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Nutrient-enriched formula versus standard formula for preterm infants following hospital discharge

Overview of attention for article published in Cochrane database of systematic reviews, December 2016
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About this Attention Score

  • In the top 5% of all research outputs scored by Altmetric
  • High Attention Score compared to outputs of the same age (94th percentile)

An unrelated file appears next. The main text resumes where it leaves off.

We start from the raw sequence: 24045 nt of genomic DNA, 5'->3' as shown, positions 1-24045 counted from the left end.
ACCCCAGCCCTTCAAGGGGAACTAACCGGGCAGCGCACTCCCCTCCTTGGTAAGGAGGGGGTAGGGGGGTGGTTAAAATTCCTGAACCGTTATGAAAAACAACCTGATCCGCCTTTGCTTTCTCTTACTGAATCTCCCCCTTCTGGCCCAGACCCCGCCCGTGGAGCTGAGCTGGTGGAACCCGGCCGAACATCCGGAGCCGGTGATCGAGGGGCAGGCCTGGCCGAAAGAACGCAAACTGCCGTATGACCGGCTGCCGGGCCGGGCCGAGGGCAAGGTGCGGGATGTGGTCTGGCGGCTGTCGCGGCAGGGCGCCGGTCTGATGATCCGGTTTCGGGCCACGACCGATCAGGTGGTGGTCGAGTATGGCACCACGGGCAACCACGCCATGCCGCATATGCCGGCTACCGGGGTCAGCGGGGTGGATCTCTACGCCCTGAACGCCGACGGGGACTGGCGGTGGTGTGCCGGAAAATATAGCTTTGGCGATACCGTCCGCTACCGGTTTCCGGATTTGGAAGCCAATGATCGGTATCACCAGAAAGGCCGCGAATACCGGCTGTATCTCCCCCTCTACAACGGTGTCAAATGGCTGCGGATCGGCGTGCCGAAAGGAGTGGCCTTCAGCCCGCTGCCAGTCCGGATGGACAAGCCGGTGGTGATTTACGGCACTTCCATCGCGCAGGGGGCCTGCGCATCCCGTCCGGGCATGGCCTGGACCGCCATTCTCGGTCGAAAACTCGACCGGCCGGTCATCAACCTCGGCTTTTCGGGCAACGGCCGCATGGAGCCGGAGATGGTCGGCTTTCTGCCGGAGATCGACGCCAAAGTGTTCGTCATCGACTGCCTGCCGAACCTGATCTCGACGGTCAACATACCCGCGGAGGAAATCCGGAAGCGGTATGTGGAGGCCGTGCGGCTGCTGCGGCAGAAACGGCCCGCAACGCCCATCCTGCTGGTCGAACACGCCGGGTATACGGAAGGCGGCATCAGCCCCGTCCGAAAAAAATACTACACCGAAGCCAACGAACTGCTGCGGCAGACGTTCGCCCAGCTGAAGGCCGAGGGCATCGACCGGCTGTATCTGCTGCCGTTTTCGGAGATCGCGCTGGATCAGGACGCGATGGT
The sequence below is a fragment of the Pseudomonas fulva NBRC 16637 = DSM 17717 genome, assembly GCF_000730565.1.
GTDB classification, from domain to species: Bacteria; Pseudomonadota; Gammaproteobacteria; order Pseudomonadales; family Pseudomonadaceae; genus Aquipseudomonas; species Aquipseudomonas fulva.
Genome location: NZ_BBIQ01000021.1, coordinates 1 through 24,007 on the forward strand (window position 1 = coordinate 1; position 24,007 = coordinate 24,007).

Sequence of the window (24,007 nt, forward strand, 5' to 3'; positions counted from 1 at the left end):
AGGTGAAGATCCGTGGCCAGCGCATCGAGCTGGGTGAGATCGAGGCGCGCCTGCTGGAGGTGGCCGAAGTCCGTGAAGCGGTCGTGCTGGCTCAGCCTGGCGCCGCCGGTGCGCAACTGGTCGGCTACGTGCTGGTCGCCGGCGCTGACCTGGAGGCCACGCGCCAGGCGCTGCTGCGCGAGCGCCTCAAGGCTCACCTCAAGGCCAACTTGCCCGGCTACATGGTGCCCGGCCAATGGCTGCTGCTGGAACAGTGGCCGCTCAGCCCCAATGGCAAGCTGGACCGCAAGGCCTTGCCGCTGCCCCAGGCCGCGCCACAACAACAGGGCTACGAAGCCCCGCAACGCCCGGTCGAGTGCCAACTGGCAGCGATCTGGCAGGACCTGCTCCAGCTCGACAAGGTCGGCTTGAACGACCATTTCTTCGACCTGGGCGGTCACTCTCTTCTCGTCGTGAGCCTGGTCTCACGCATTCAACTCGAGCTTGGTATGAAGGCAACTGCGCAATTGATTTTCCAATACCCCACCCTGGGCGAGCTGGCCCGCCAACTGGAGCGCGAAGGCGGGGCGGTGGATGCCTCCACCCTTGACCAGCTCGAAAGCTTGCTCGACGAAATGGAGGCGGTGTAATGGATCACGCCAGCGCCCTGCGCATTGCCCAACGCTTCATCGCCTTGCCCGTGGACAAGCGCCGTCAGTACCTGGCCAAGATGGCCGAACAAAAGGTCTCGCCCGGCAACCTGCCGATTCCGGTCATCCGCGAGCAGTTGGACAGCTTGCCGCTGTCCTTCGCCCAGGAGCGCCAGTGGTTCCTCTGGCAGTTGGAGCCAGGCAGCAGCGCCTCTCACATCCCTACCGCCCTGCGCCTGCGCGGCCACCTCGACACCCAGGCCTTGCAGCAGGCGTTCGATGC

• Good Attention Score compared to outputs of the same age and source (77th percentile)

Mentioned by

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56 tweeters
facebook
3 Facebook pages
wikipedia
1 Wikipedia page

Citations

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33 Dimensions

Readers on

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230 Mendeley
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Title
Nutrient-enriched formula versus standard formula for preterm infants following hospital discharge
Published in
Cochrane database of systematic reviews, December 2016
DOI 10.1002/14651858.cd004696.pub5
Pubmed ID
Authors

Lauren Young, Nicholas D Embleton, William McGuire

Abstract